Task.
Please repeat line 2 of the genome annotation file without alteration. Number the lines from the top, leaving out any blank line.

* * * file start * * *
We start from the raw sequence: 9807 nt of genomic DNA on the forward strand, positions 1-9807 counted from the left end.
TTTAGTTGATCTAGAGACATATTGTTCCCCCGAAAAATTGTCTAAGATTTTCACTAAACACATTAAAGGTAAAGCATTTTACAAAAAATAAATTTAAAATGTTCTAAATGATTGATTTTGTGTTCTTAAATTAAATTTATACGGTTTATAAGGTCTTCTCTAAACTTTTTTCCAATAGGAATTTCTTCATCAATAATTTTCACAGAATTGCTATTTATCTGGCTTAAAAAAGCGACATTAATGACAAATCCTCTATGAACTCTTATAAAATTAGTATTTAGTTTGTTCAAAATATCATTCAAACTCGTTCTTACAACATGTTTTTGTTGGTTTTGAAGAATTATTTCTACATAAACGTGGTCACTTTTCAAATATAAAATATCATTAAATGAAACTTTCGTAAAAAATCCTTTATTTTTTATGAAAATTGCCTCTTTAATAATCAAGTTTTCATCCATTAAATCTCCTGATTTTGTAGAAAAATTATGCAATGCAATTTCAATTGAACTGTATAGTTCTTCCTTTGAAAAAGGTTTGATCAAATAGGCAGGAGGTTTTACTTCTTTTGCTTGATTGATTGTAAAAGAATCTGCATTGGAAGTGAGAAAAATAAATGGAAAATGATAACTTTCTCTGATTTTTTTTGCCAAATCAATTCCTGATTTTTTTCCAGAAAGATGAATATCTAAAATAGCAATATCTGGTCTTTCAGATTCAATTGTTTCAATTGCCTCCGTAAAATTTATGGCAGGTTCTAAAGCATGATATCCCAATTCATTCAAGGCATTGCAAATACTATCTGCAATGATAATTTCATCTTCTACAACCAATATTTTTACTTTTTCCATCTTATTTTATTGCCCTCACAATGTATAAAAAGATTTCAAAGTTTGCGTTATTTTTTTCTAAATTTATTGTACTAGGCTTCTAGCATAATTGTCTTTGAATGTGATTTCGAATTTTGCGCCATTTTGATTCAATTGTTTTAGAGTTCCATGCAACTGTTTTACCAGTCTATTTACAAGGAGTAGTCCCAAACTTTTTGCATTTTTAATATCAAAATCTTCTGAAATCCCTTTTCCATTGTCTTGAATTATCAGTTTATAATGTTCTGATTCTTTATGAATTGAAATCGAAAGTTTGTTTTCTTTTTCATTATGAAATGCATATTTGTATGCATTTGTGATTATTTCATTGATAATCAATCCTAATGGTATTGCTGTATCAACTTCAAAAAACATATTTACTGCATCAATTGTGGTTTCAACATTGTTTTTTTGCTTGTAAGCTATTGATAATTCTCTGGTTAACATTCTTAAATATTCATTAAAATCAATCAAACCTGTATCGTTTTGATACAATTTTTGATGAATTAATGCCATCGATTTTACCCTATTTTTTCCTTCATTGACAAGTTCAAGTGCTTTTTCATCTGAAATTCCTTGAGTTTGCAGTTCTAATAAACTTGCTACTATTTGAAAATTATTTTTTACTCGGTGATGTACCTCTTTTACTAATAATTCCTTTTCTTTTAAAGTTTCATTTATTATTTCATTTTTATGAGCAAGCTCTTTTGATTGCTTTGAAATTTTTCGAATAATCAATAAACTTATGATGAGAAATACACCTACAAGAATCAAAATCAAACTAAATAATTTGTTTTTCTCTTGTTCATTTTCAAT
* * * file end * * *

TTTAGTTGATCTAGAGACATATTGTTCCCCCGAAAAATTGTCTAAGATTTTCACTAAACACATTAAAGGTAAAGCATTTTACAAAAAATAAATTTAAAATGTTCTAAATGATTGATTTTGTGTTCTTAAATTAAATTTATACGGTTTATAAGGTCTTCTCTAAACTTTTTTCCAATAGGAATTTCTTCATCAATAATTTTCACAGAATTGCTATTTATCTGGCTTAAAAAAGCGACATTAATGACAAATCCTCTATGAACTCTTATAAAATTAGTATTTAGTTTGTTCAAAATATCATTCAAACTCGTTCTTACAACATGTTTTTGTTGGTTTTGAAGAATTATTTCTACATAAACGTGGTCACTTTTCAAATATAAAATATCATTAAATGAAACTTTCGTAAAAAATCCTTTATTTTTTATGAAAATTGCCTCTTTAATAATCAAGTTTTCATCCATTAAATCTCCTGATTTTGTAGAAAAATTATGCAATGCAATTTCAATTGAACTGTATAGTTCTTCCTTTGAAAAAGGTTTGATCAAATAGGCAGGAGGTTTTACTTCTTTTGCTTGATTGATTGTAAAAGAATCTGCATTGGAAGTGAGAAAAATAAATGGAAAATGATAACTTTCTCTGATTTTTTTTGCCAAATCAATTCCTGATTTTTTTCCAGAAAGATGAATATCTAAAATAGCAATATCTGGTCTTTCAGATTCAATTGTTTCAATTGCCTCCGTAAAATTTATGGCAGGTTCTAAAGCATGATATCCCAATTCATTCAAGGCATTGCAAATACTATCTGCAATGATAATTTCATCTTCTACAACCAATATTTTTACTTTTTCCATCTTATTTTATTGCCCTCACAATGTATAAAAAGATTTCAAAGTTTGCGTTATTTTTTTCTAAATTTATTGTACTAGGCTTCTAGCATAATTGTCTTTGAATGTGATTTCGAATTTTGCGCCATTTTGATTCAATTGTTTTAGAGTTCCATGCAACTGTTTTACCAGTCTATTTACAAGGAGTAGTCCCAAACTTTTTGCATTTTTAATATCAAAATCTTCTGAAATCCCTTTTCCATTGTCTTGAATTATCAGTTTATAATGTTCTGATTCTTTATGAATTGAAATCGAAAGTTTGTTTTCTTTTTCATTATGAAATGCATATTTGTATGCATTTGTGATTATTTCATTGATAATCAATCCTAATGGTATTGCTGTATCAACTTCAAAAAACATATTTACTGCATCAATTGTGGTTTCAACATTGTTTTTTTGCTTGTAAGCTATTGATAATTCTCTGGTTAACATTCTTAAATATTCATTAAAATCAATCAAACCTGTATCGTTTTGATACAATTTTTGATGAATTAATGCCATCGATTTTACCCTATTTTTTCCTTCATTGACAAGTTCAAGTGCTTTTTCATCTGAAATTCCTTGAGTTTGCAGTTCTAATAAACTTGCTACTATTTGAAAATTATTTTTTACTCGGTGATGTACCTCTTTTACTAATAATTCCTTTTCTTTTAAAGTTTCATTTATTATTTCATTTTTATGAGCAAGCTCTTTTGATTGCTTTGAAATTTTTCGAATAATCAATAAACTTATGATGAGAAATACACCTACAAGAATCAAAATCAAACTAAATAATTTGTTTTTCTCTTGTTCATTTTCAAT